Police Contract still on hold
by Nick Rappley | Patterson Irrigator
Oct 03, 2013 | 1180 views | 0 0 comments | 20 20 recommendations | email to a friend | print
Contract negotiations between the city of Patterson and Stanislaus County for police services have ground to a halt after the Stanislaus County requested extra time to do a cost analysis study just before council members were to vote on a contract proposed by the county. The proposal, sent to the council in early September, would cost some $500,000 more a year for the same staffing levels that the city has now.

Negotiations could run into December after another 90-day extension was authorized between the city and county.

The contract, which had been offered by the county in late August and was an item to be considered by the city council on September 3, was placed on hold at the request of the county.

A 90-day extension of the current contract ran out Monday, Sept. 30.

City Manager Rod Butler said Thursday, Sept. 26, the current contract had been extended through the end of the year in an effort to finalize negotiations.

Butler has said the request came from the County Chief Executive Officer’s office, and no time frame was given as to when another proposal would be forthcoming.

Patterson, which contracts with the Stanislaus County Sheriff’s Department for police services, has been working on a new contract extension through 2016 since the early part of this year. The city has contracted with the county for police services since 1998.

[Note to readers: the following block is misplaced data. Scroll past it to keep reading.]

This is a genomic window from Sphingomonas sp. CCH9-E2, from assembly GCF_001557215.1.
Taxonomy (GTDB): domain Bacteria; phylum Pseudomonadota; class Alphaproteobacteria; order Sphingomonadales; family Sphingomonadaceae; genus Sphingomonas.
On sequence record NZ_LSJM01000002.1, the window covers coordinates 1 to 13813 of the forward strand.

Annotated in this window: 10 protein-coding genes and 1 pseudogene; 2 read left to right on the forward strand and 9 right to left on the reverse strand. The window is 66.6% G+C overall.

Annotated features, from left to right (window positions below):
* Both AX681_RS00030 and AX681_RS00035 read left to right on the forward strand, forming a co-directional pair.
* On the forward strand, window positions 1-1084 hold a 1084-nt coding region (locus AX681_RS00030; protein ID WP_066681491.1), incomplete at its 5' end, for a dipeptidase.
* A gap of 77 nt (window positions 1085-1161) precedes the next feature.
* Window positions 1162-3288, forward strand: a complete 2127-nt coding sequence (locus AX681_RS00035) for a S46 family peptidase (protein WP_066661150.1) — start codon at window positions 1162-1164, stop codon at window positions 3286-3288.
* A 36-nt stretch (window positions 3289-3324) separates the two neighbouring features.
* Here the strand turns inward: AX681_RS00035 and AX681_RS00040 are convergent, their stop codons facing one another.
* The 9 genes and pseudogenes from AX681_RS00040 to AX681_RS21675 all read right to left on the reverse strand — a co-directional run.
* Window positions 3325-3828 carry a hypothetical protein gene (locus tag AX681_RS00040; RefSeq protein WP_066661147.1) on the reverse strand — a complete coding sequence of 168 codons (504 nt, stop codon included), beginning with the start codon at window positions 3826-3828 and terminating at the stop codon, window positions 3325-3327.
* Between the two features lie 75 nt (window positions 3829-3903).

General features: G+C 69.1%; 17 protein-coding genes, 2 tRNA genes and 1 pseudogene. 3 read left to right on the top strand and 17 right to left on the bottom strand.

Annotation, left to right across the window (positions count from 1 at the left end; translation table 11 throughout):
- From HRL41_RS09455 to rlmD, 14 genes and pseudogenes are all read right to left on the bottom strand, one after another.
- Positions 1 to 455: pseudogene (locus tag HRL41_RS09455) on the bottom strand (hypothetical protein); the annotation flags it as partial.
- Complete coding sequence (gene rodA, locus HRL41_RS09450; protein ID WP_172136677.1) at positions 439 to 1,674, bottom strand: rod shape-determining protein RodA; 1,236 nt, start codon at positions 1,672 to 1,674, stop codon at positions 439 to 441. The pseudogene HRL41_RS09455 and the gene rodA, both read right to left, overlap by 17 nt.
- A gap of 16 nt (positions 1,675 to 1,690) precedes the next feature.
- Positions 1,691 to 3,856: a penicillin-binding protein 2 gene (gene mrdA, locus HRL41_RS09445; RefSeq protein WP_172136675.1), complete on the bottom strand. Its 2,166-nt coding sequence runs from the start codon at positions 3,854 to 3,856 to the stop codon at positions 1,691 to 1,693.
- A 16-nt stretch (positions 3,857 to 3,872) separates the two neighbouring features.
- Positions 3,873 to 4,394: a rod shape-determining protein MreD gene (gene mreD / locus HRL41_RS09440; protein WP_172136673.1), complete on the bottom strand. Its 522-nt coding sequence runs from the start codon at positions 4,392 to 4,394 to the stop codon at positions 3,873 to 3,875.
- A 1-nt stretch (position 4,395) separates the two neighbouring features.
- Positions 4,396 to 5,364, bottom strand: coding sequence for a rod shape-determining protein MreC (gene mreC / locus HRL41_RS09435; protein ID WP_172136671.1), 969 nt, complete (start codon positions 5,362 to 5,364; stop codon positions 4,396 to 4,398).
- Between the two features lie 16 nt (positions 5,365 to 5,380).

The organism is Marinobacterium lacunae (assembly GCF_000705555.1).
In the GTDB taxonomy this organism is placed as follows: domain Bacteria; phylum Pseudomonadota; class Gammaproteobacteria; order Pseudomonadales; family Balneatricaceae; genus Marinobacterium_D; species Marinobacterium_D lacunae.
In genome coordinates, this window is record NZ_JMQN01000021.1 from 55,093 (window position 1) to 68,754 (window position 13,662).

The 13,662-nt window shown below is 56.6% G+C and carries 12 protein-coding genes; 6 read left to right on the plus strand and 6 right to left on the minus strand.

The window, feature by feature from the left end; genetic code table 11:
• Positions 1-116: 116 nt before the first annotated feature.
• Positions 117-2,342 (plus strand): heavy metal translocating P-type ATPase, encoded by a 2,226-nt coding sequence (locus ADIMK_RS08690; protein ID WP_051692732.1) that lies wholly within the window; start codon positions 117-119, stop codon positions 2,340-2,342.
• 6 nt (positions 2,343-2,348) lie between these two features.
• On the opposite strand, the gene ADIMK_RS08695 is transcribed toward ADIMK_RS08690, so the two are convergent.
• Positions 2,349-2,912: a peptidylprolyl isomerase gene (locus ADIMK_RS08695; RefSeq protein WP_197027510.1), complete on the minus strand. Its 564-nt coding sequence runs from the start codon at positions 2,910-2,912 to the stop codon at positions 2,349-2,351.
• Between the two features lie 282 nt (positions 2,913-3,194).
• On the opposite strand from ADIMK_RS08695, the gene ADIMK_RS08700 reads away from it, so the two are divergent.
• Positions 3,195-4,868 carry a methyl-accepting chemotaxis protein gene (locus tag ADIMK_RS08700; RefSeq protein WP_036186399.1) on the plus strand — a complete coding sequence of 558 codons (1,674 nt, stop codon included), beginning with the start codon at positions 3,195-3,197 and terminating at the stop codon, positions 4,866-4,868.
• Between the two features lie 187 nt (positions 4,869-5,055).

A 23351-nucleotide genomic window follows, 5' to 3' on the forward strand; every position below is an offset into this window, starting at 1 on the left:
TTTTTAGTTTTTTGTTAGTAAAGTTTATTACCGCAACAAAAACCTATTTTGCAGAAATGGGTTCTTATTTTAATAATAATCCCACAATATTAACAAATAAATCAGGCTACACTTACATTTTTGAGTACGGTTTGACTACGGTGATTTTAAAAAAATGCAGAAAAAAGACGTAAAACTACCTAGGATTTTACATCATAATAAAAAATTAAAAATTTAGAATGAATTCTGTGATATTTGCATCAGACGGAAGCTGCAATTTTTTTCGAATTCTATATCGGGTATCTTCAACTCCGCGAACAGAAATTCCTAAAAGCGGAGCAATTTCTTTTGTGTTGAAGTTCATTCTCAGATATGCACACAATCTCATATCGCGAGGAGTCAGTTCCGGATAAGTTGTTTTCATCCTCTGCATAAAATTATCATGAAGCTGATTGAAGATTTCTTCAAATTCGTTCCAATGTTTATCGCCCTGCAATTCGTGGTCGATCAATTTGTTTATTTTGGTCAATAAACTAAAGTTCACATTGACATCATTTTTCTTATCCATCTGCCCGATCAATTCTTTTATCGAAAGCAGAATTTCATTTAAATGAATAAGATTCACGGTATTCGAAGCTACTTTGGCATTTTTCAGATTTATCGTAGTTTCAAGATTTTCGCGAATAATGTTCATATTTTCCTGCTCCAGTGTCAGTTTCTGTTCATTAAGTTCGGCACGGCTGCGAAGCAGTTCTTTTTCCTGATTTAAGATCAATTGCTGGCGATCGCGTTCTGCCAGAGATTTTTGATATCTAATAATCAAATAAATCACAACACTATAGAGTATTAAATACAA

Negotiations originally went beyond the beginning of the fiscal year, which started July 1.

Butler said the city currently spends approximately $3.5 million a year on police services. The new contract offer from the county that was pulled would’ve cost just more than $4 million. Two other options on the table called for two more deputy sergeants for more than $4.429 million, or two more deputies for $4.389 million.

A study on police service needs by Matrix Consulting Group to be released in late October called for the two extra sergeants to ensure local supervision and more patrols to be conducted around the clock, Butler said. The city will have one less detective and one more traffic officer as recommended by the study. Until recently, the city had four detectives and one traffic cop.

A staff report, along with the proposal that was on the agenda prepared by Butler, stated that a mid-year adjustment would need to be made if the council chose to keep current staffing levels. An increase in sergeants or deputies would create the need for mid-year budget reductions elsewhere to cover the increased costs. The city had allocated increases into the current year’s budget in anticipation of an increase, but not as much as the county was proposing, Butler said.

Contact Nick Rappley at 892-6187, ext. 31 or nick@pattersonirrigator.com.
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